Saturday morning, after an incredibly powerful day spent at the Martyrs Museum and the Guatemalan Human Rights Commission, the Gapsters were up and out by 5 a.m. We hit the road, destined for Lake Atitlan -- the deepest lake in Central America -- where we were given free time to immerse ourselves in more Guatemalan culture. We took full advantage of our opportunity to explore the town, meet some of the local population, eat traditional meals, hike at a nearby nature preserve, boat to surrounding towns, and swim in the uncharacteristically temperate lake. Because of its elevation, Atitlan should be too cold to swim in, but the surrounding volcanoes and geothermal activity helps keep the water warm. In addition to Saturday's fun and relaxation, we experienced first-hand how our course concepts of cultural imperialism and hegemony were certainly visible in the tourist hot spot of Panajachel. North American pop music played on almost all speakers, logos of North American sports teams were worn by young Guatemalans on every street, buses and taxis were decorated with stickers of North American cartoon characters, and CDs of Hollywood movies were being sold on every block. Overall it was hard not to recognize the influence that American consumerism has played in eroding the remaining native traditions and cultural identities of the 28 indigenous groups that make-up the fabric of Guatemala.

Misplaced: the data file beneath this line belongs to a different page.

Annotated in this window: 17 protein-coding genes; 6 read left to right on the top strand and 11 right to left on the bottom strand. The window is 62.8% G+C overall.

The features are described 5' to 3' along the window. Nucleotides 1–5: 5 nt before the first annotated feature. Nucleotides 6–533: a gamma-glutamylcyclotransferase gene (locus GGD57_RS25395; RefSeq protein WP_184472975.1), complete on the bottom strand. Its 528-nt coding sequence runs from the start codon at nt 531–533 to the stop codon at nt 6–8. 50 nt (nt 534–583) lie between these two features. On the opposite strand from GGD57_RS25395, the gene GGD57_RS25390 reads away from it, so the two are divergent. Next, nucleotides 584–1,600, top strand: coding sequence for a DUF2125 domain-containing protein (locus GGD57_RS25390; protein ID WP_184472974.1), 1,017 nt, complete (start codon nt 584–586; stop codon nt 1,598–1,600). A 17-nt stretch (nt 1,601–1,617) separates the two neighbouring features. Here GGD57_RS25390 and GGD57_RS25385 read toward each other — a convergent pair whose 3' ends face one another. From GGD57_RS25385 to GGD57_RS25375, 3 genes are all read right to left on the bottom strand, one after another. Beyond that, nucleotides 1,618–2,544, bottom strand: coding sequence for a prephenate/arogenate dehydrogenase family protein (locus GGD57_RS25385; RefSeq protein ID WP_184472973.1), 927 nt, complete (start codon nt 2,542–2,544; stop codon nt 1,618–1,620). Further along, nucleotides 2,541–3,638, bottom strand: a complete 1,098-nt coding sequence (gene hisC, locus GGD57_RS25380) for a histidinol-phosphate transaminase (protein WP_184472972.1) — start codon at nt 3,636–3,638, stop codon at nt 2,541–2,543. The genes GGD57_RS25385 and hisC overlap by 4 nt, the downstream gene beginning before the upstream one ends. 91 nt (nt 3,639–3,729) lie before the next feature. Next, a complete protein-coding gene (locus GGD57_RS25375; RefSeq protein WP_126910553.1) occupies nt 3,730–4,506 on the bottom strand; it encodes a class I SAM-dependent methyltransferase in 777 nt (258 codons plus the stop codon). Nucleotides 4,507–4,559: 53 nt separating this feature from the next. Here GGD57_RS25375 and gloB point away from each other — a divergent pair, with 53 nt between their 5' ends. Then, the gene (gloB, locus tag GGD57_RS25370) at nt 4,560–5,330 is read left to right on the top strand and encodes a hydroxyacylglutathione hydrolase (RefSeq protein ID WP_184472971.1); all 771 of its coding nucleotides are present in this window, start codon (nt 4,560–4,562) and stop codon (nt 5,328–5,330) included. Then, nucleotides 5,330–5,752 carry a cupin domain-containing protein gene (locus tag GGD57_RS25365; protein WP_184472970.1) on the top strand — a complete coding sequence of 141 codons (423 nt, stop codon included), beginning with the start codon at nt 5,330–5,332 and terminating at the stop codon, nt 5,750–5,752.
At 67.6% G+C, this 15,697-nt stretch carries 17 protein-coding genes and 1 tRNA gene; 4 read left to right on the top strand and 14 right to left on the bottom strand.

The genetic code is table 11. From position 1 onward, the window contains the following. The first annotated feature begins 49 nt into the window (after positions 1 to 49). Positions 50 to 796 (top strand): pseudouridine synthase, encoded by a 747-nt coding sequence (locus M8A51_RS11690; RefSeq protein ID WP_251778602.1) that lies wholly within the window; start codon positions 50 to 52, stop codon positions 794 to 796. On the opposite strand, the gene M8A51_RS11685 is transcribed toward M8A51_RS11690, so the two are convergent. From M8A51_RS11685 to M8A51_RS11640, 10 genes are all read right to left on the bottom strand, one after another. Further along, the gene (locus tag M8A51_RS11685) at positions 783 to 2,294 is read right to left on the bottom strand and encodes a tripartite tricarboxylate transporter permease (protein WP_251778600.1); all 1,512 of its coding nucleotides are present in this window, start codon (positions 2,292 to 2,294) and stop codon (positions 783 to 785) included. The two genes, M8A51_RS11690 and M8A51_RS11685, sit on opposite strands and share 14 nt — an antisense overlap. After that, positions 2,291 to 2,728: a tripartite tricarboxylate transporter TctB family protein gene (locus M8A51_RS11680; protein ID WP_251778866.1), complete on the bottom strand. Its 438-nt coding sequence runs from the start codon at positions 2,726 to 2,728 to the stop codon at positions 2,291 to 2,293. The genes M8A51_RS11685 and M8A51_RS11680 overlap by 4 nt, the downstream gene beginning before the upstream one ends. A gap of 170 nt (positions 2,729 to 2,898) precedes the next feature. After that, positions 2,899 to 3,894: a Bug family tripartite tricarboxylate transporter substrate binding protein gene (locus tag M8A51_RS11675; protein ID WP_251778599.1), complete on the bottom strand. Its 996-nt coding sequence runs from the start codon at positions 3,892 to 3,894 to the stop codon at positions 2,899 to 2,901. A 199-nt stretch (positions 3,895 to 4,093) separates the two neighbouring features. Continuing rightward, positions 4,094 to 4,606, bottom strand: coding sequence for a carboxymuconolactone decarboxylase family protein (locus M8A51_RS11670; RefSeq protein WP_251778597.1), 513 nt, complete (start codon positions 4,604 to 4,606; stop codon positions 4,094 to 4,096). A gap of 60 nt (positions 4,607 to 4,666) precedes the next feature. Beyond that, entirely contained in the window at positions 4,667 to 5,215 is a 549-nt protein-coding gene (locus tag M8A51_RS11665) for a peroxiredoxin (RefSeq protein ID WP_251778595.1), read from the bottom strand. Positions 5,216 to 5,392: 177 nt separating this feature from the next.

On our drive to and from the lake, we noticed large caravans of finely dressed Guatemalans loaded up in truck beds or packed into vans decorated with balloons and colorful trinkets. Our shuttle driver suggested that the caravans were attendees of weddings or quinceaneras. The number of times we have frequently observed Guatemalans gathering for weddings, birthdays, and holidays are evidence to fact that despite the cultural influence America's pop culture has had on Guatemala, they still place high priority on community and social investment in family and friends. As our next two weeks in Central America unfold, we hope to continue, and deepen, our understanding and respect for what it means to be a member of the small Guatemalan community of San Miguel Escobar and beyond.






Saturday, November 12, 2016

Life in Guatemala

Guatemala: Week 1

Hiking Volcán de Agua -- En Route To Coffee Fields

Day 1